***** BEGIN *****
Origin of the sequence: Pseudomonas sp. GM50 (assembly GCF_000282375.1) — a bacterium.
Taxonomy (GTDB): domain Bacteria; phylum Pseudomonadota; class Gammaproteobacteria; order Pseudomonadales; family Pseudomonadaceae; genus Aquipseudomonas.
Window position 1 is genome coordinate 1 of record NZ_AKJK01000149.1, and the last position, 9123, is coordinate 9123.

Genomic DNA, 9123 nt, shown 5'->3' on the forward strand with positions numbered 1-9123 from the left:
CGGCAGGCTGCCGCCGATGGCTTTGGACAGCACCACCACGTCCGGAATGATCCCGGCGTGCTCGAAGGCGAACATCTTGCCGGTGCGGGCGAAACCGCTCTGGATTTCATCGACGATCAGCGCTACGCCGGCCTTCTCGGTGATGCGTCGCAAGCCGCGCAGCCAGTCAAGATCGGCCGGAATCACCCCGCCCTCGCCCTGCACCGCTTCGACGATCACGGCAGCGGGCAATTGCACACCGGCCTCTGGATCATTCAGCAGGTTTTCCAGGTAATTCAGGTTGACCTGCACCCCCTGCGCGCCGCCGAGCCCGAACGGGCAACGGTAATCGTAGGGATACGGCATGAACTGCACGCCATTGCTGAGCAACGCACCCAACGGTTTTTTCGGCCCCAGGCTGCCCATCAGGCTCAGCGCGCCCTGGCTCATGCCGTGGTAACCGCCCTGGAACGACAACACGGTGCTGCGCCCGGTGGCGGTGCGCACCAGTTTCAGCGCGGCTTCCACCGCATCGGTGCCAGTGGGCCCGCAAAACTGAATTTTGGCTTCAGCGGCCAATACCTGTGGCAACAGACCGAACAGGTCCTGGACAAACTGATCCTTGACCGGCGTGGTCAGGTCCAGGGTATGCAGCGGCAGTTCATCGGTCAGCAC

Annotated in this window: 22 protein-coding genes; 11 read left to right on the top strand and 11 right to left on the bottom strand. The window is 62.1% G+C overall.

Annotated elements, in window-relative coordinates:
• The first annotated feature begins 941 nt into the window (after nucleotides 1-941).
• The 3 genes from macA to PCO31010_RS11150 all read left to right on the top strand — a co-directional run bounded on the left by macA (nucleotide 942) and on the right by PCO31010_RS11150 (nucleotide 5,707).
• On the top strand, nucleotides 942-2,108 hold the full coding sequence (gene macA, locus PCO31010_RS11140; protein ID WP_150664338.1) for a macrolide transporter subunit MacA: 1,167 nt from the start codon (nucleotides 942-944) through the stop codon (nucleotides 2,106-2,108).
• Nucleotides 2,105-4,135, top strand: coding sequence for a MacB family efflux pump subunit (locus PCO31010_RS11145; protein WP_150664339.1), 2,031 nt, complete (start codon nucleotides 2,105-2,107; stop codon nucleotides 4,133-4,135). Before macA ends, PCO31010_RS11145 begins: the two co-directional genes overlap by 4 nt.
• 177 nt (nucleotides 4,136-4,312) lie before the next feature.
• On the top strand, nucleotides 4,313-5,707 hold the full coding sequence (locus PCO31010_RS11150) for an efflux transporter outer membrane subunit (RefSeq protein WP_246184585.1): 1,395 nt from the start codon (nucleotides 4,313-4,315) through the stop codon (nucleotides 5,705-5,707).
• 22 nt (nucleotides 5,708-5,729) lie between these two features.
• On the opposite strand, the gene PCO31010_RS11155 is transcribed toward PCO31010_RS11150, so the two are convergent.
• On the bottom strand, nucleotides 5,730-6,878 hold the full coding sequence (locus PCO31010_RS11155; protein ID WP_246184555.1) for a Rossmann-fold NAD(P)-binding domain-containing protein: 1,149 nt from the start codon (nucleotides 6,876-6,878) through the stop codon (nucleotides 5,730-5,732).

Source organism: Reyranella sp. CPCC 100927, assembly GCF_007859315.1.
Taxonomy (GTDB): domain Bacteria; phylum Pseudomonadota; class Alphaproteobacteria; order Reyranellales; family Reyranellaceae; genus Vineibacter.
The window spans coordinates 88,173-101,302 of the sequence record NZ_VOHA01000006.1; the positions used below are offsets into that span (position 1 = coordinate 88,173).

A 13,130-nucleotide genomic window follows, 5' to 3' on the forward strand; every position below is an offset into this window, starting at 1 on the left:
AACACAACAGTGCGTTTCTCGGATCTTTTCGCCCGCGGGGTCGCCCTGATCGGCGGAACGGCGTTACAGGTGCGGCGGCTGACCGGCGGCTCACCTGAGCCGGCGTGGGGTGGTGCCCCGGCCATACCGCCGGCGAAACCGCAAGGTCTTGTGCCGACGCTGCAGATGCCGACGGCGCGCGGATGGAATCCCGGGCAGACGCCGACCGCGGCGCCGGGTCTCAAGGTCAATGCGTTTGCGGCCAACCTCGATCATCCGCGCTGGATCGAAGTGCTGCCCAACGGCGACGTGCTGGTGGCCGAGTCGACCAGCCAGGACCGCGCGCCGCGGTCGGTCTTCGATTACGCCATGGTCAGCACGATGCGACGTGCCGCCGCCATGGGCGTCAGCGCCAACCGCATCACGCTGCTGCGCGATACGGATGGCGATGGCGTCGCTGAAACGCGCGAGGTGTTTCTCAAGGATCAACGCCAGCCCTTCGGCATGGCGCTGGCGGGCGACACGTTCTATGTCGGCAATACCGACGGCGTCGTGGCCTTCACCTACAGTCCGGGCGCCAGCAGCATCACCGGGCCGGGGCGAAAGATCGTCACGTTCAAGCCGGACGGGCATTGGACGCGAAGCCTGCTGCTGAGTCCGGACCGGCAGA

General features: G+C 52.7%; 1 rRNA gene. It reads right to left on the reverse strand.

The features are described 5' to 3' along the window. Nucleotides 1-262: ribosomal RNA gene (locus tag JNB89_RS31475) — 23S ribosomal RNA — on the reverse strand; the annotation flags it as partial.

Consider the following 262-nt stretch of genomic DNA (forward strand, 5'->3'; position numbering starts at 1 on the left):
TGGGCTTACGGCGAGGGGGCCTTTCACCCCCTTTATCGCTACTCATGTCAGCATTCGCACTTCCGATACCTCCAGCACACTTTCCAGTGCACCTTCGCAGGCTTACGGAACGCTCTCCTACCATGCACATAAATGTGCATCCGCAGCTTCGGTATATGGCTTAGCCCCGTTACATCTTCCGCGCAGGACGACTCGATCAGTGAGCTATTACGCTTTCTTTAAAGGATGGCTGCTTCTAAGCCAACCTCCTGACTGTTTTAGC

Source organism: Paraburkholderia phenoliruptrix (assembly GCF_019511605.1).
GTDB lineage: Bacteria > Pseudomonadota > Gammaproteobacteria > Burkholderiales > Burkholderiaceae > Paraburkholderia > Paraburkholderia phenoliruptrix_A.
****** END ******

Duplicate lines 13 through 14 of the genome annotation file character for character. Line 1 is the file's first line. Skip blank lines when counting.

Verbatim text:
• On the top strand, nucleotides 4,313-5,707 hold the full coding sequence (locus PCO31010_RS11150) for an efflux transporter outer membrane subunit (RefSeq protein WP_246184585.1): 1,395 nt from the start codon (nucleotides 4,313-4,315) through the stop codon (nucleotides 5,705-5,707).
• 22 nt (nucleotides 5,708-5,729) lie between these two features.